There are a lot of generic, non-technical names for “running your own computer business,” such as “IT/Tech Support” and “PC Repair.” The first of those is more or less equivalent to a help desk that people call to get assistance over-the-phone. “PC Repair” more or less suggests.
More technically, you’re starting business as an MSP, or Managed Services Provider. Your business is going to make money selling subscriptions of tech services to small businesses. Usually on a contract, they’ll pay you every month for a bundle of services that usually revolves around selling the Big Three:
- Maintenance and monitoring of systems
- Administration of servers & platforms, e.g.
- A Domain Controller
- Microsoft Office
- Microsoft Exchange
- several hours of your labor
So a client might pay you to maintain and monitor five workstations and one server, and also prepay for two hours of your support, per month, for when they call you with questions or issues.
They’ll also inevitably be other services you need to offer, like:
- Mobile Device Management
- Licenses for MS Office & Windows
But it’s probably not going to be very lucrative to sell these “Add-Ons” without the Big Three, so it’s up to you whether to bundle them into a per-system Maintenance/Monitoring fee or sell them at cost/cheaply, a-la-carte, in addition to your Maintenance/Monitoring fee.
By the way, “Maintenance/Monitoring” is usually referred to as “Remote Maintenance and Management, or RMM, and the software you use to do that Maintenance and Management—RMM Software—will be a big part of your business.
Anyway, you’re simply offering the Add-Ons because most clients need them and it looks bad to say, “I don’t do that” again and again. Remember, people are turning to you in part because you’re going to take care of their tech needs. If they still need to manage Services X, Y, and Z themselves, or need to get someone else to do it, they may just decide to skip you all together and go it alone or with someone else who can take care of everything.
That said, you don’t want to get roped into doing everything that comes up on client systems. You’ll need to have some familiarity with the basic programs in each field at least to:
- get it up-and-running on a new system
- get it to play nicely on Windows.
- back up
Each business has one or more of these, for example:
- Engineering firms use 3DS Max and apps from AutoDesk.
- Accounting firms use Lacerte, and apps from Thompson Reuters.
- Farms use agricultural management software like Granular and farmbrite.
- and everybody uses QuickBooks.
So since you can’t get out of dealing with some of these programs in a few basic ways—because you don’t want to turn away a client over one program!—learn what you need to learn about them and if you don’t intend to support them, make that clear. Who knows, though, you might find a niche as an MSP that also offers great support for AutoDesk and build a reputation in the engineering community.
Finally, clients come to you for onsite hardware repairs and upgrades, which usually involves swapping out hard drives, memory, and power supplies, and setting up new systems and peripherals.
You, the Provider
Now that you have the gist about what an MSP offers, you should have a basic idea of what you’ll be doing, which will chiefly be three things:
A. Monitoring Your Agents
Your RMM solution uses software (aka agents) that run on all of your managed systems (aka endpoints.) These endpoints do three things:
- execute maintenance tasks
- report status data to you
- provide you remote access to the system
You’ll then either have web-based access to a cloud service that controls the agents, or you’ll remotely access an onsite-appliance on the client’s network that controls the agents. You may also configure other on-site hardware such as routers, firewalls, printers, etc., as well as cloud services, to email you alerts.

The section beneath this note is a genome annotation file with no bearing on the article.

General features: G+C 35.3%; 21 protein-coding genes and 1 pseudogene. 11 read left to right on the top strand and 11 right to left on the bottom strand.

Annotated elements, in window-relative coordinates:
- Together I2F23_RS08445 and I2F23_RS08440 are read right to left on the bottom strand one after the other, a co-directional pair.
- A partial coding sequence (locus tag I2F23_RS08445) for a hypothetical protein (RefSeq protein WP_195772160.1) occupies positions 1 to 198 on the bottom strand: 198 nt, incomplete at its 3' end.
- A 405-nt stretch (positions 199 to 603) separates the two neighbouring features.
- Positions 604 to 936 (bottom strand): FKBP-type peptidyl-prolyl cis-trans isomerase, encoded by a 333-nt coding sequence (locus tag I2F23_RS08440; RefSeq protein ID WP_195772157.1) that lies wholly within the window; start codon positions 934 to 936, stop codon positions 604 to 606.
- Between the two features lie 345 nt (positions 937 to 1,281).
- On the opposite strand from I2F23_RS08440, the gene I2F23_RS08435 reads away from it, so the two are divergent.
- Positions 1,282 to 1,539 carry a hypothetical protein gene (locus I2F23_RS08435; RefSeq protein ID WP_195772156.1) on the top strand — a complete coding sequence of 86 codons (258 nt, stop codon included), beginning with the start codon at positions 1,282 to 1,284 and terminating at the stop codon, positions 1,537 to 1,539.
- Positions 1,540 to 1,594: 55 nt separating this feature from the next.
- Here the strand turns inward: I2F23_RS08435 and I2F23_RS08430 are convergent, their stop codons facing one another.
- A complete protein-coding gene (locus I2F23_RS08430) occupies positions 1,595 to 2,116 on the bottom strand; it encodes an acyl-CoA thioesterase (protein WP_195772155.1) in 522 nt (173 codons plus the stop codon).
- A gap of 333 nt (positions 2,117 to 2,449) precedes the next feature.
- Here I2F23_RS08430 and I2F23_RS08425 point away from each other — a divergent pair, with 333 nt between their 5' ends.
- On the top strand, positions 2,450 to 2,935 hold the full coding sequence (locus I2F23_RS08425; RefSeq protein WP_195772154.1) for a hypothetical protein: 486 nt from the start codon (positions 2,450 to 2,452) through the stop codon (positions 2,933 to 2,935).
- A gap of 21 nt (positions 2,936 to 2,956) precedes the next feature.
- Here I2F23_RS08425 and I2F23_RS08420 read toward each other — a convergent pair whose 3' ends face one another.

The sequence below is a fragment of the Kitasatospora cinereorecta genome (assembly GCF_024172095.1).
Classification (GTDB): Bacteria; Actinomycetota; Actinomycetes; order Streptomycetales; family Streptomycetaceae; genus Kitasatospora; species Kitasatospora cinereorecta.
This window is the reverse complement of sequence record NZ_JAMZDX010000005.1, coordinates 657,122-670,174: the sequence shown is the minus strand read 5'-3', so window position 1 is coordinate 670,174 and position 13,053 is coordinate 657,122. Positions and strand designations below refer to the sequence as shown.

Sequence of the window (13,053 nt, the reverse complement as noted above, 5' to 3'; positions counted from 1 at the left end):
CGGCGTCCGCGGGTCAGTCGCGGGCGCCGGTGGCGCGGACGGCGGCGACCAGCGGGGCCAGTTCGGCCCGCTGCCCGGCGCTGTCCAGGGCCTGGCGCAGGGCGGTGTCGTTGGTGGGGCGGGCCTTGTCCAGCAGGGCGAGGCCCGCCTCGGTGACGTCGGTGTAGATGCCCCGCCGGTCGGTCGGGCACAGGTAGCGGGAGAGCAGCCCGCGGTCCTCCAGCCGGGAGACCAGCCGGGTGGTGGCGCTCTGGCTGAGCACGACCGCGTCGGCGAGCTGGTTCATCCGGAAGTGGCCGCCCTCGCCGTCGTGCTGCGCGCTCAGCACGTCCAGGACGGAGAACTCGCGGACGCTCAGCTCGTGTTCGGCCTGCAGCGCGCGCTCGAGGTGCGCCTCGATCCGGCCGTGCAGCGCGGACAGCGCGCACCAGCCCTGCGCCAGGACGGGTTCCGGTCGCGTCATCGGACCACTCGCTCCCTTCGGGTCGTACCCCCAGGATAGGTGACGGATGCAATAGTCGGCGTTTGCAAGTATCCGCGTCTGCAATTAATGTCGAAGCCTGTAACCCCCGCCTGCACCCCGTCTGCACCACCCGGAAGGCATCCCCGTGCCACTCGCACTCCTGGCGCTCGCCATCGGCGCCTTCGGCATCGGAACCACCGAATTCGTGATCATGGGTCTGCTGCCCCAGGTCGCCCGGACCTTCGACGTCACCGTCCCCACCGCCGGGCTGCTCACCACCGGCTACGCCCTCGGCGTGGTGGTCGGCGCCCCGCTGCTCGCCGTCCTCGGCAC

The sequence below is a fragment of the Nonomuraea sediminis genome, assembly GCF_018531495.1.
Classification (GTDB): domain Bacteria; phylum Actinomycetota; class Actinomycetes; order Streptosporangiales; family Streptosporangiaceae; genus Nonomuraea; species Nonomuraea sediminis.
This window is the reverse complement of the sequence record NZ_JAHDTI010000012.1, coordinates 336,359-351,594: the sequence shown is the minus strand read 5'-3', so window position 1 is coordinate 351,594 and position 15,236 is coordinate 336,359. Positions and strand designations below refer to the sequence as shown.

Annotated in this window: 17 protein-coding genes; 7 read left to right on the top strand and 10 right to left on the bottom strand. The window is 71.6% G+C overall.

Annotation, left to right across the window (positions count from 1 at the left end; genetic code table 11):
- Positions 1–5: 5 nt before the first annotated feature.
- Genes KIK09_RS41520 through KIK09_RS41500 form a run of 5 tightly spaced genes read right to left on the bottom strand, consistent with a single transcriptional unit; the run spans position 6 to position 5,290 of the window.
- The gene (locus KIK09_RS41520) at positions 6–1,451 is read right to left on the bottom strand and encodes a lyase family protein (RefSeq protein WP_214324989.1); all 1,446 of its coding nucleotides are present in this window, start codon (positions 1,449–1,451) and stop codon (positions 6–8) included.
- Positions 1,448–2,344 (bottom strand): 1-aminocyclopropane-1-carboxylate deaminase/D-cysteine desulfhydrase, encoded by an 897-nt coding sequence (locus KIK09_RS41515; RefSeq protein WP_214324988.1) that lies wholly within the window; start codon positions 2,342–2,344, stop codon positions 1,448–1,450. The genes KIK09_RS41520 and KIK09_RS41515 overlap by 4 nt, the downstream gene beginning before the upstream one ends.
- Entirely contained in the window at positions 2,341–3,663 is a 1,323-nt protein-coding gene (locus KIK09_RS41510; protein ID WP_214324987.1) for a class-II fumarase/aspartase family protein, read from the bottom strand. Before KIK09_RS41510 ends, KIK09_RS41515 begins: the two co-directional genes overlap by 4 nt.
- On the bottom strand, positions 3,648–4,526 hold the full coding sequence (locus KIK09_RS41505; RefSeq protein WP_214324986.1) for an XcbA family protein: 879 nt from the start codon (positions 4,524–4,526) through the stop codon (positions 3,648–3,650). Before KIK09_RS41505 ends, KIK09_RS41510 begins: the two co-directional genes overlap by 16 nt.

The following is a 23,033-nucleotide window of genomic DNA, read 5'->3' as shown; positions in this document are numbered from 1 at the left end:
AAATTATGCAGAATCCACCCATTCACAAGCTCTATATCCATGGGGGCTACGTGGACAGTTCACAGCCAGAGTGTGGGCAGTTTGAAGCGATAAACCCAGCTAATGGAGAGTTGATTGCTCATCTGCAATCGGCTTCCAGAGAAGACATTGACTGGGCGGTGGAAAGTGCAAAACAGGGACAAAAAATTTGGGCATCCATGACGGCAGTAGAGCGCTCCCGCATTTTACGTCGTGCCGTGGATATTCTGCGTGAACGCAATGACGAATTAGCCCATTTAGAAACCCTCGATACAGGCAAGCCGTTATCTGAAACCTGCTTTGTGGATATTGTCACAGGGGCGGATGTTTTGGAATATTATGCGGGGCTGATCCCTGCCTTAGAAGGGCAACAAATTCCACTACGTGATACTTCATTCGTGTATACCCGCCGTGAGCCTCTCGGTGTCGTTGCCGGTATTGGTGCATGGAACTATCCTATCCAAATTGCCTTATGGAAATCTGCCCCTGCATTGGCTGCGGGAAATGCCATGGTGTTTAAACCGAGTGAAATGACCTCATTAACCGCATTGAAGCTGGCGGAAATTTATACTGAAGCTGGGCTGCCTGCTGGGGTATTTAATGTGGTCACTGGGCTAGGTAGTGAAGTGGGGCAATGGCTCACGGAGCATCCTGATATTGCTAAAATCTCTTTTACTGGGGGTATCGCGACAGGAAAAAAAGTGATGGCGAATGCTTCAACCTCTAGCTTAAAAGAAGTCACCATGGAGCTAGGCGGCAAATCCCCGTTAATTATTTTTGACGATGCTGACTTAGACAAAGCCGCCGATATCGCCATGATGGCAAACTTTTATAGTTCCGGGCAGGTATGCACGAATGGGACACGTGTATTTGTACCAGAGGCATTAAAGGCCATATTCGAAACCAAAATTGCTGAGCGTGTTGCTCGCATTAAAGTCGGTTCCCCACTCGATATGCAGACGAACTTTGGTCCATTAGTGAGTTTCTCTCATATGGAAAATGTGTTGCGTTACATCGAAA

At setup you’ll configure your agents with a policy customized for the client that tells the agent exactly what to watch and report.
Of course, when a report indicates something is wrong, you address it ASAP.
B. Staying Up-to-Date
One of your biggest selling points as an MSP is that since busy professionals can’t keep up with the constantly evolving world of technology in addition to running their business, you keep up with it for them. So you’ll need to be on the up-and-up about things like:
- Security flaws
- Patching schedules and known issues with patches
- end-of-life dates for software
- end-of-warranty dates for hardware
- subscription renewal dates
The biggest of those topics is patching: sometimes you’ll need to push one sooner, sometimes you’ll need to pause one temporarily, and other times you’ll want to block one from going out at all. In every case, you need to know what’s about to be pushed out to your managed systems via System Updates.
C. Administering Platforms
Whether it’s in Exchange server or an office domain controller, administration (apart from patching and monitoring) boils down to:
- initial setup
- adding/removing users
- creating, pushing, and updating policies
- scaling for growth
The more dynamic the business, the more activity you’ll have on this front.
D. Being Available
You’ll need to be available during normal business hours to take support calls. We’ll talk about your support system and how to handle calls later, but realize your availability is a big part of what people expect when from your services.
There’s a lot more to consider, but that’s the essence of the job. It varies considerably, however, depending on what clients you have and what hardware and software you support.
There’s also a lot more technical knowledge that you’ll need because computer problems, like many others, tend to snowball. You can very quickly find yourself scratching your head, far afield from the apparent source of the problem. But this work is the essence of managed services.
We’ll talk in the next section about how your skills stack up.